The direct people. The brand folks. The sales force. Richard Rosen, in his 2009 book "Convergence Marketing: Combining Brand and Direct for Unprecedented Profits," speaks to all three audience segments about how best to sell to customers across all media—which includes combining the best of what each camp brings to the table. He presents unique tools, such as his Rosen Velocity Scale, that attempt to create more profit while strengthening brand loyalty.
I have a sign above my desk that cannot be argued with: "A year from now you may wish you had started today." Author Karen Lamb's advice gently nudges me toward action steps no matter the size of my goal, nor the type, personal or professional. It is advice I share with my clients, as well.
While DMA09 might have been the Direct Marketing Association's most lightly attended show ever, I can report having some of the most productive meetings ever in my 17 years at this annual show. In particular, I got the chance to have some very interesting conversations about how direct marketing and branding need to work together like never before—discussions that continued when I got back from San Diego.
In his 2009 book, "The Nature of Marketing: Marketing to the Swarm as well as the Herd," Chuck Brymer writes a chapter about a blueprint for a consumer-driven society. President and CEO of DDB Worldwide, he mentions Walt Disney World's Epcot Center and how it was originally designed to be a real community with real people. While Epcot-as-real-community didn't pan out, another type of community has in the last few years: "We now live in a digitally linked community where we share more of our lives, our emotions, and our preferences than ever before."
Most top brands already have one, but all businesses need to get one: A chief content officer.
The concept of creating "buzz" for your brand, in order to get the attention of consumers and the media alike, is suddenly a popular one. With the talented new player—social media—on the multichannel team, direct marketers now have more opportunities to generate buzz as well as revenue.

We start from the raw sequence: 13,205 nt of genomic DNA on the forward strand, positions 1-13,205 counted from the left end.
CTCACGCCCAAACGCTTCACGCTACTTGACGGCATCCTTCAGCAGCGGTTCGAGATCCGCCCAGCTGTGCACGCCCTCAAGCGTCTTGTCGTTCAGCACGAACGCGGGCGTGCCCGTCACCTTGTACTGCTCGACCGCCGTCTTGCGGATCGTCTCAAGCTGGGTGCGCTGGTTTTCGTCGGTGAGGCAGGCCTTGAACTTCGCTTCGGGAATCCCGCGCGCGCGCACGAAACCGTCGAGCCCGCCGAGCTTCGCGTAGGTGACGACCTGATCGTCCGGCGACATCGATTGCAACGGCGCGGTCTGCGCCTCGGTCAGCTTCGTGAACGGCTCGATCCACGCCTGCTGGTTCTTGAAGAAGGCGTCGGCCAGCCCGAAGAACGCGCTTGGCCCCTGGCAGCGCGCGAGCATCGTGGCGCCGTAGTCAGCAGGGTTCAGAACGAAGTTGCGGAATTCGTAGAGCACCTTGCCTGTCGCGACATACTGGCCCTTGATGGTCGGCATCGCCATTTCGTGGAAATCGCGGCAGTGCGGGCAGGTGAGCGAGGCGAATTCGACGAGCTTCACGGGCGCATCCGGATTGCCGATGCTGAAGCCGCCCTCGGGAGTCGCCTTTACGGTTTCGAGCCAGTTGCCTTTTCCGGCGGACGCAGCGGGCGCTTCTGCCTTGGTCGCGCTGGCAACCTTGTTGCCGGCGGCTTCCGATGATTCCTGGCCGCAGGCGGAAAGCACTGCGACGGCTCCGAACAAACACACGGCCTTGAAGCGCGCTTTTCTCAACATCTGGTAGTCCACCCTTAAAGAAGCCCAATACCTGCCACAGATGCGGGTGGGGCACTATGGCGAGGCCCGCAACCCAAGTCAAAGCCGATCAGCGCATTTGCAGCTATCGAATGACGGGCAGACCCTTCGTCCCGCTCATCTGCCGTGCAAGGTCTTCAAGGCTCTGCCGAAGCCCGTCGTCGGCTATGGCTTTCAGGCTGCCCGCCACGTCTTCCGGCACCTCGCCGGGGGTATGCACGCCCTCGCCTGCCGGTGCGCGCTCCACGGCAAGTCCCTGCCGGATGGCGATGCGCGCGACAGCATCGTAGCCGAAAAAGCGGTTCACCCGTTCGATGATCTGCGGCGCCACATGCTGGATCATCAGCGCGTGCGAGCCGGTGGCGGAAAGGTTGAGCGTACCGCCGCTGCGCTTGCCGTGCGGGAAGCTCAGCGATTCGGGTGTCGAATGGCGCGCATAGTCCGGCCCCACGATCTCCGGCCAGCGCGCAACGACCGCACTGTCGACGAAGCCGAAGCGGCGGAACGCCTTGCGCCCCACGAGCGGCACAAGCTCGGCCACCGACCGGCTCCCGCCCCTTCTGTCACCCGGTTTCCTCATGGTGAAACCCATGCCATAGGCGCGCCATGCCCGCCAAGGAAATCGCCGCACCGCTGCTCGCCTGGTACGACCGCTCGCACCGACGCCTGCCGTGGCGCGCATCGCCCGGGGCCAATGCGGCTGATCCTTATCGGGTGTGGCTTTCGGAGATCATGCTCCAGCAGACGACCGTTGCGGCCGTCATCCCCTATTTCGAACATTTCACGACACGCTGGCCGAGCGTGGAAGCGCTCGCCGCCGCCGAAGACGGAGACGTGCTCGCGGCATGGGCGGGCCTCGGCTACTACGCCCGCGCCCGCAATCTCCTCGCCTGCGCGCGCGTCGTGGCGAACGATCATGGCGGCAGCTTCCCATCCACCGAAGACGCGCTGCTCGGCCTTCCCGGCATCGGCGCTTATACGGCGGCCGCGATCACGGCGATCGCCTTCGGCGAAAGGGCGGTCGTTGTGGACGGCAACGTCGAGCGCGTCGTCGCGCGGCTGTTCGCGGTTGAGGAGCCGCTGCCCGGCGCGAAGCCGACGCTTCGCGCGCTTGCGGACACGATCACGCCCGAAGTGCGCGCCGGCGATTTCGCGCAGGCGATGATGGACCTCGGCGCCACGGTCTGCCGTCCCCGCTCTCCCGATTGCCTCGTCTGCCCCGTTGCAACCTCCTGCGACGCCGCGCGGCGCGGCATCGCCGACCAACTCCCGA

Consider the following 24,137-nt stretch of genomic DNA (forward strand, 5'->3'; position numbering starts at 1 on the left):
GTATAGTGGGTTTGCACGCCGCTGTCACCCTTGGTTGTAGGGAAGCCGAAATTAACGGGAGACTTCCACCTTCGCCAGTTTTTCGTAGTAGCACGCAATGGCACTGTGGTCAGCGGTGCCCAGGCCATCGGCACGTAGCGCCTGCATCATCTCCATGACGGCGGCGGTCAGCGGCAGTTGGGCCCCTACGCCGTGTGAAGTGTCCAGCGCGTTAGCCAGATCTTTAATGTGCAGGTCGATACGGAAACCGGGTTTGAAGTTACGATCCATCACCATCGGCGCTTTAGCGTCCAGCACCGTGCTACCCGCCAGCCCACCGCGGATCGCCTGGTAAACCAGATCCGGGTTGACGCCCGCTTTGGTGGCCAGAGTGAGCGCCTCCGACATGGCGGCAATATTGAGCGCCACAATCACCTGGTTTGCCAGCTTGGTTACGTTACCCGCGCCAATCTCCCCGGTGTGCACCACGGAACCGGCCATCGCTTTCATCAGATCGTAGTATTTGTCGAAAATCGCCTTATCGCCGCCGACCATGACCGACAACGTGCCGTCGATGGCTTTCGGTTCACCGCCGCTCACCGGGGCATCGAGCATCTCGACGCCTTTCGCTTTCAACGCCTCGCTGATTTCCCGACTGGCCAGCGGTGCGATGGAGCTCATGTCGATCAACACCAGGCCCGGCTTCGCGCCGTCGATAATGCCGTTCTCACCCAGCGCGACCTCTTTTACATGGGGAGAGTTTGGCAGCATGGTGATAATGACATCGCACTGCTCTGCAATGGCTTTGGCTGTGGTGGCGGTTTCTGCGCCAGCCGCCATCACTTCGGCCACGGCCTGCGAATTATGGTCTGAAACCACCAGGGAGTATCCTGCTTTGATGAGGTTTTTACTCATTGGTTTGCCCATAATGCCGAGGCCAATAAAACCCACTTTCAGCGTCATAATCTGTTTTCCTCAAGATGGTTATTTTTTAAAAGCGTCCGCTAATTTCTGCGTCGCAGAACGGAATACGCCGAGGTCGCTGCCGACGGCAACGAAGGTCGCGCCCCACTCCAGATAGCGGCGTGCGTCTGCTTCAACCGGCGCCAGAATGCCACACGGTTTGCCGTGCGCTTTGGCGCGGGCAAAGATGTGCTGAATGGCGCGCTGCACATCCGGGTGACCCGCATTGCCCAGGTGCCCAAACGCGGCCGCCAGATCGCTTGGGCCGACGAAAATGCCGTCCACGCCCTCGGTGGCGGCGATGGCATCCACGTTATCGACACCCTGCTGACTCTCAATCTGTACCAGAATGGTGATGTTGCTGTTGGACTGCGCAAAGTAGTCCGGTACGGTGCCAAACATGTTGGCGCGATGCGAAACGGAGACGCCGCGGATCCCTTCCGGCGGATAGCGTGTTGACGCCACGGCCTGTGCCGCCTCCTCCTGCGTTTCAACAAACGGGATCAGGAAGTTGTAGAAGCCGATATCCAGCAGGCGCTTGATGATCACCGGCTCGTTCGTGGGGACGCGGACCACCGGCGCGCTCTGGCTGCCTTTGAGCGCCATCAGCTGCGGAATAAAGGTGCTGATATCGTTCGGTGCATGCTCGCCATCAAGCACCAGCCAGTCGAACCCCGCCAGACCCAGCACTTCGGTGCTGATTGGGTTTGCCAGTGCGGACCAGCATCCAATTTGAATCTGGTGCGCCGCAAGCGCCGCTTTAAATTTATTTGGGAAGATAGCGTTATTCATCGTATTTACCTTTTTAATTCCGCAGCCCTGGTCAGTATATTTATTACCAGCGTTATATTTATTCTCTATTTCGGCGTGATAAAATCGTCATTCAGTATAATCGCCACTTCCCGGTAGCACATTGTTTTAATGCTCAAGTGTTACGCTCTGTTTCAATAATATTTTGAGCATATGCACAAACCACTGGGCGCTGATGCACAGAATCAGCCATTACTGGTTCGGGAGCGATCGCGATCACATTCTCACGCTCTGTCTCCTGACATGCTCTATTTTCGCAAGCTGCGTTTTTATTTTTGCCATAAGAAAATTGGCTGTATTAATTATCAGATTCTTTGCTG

I want to talk about the F word. Not that F word, of course, but one that perhaps conjures up just as many emotionally negative connotations: failure. We don’t like to talk about it. We don’t like to admit that it could happen to us or has happened to us. Like superstitious old wives, we even think we might bring it on by talking about it. Many of us might remember the shock and dread in the pit of our stomachs when seeing a math test or English class essay riddled with red slashes. We try to forget about failure as quickly as possible.
Advergaming has been around for years, but it’s never been more popular than right now—and for good reason. More and more, consumers congregate online for shopping, research and entertainment purposes. While tactics such as banner ads provide an opportunity to target online, they fail to engage consumers the way advergames can.
It's September and the college campuses are again teeming with students, which is always a pleasant sight after the dormant months of summer and especially with so many other national problems on the horizon. Last night, my wife and I were at Lehigh University in Bethlehem, Pa., to hear a lecture by author James Howard Kunstler ("The Long Emergency"). Arriving just before nightfall, we strolled through the hilly campus full of gorgeous old stone buildings, huge oak trees and bustling students off to study at the library. It reminded me quickly what a great privilege it is for anyone who can attend such a university.
In the B-to-B world, especially when you're targeting benefits managers and human resource managers from corporations with at least 5,000 employees, sending yet another #10 envelope and follow-up email just won't do the trick. These folks are bombarded on a daily basis and tend toward the purge/delete response. But they might, just might, stop for a second with high-impact direct mail, especially if it not only catches their eye, but also starts a conversation.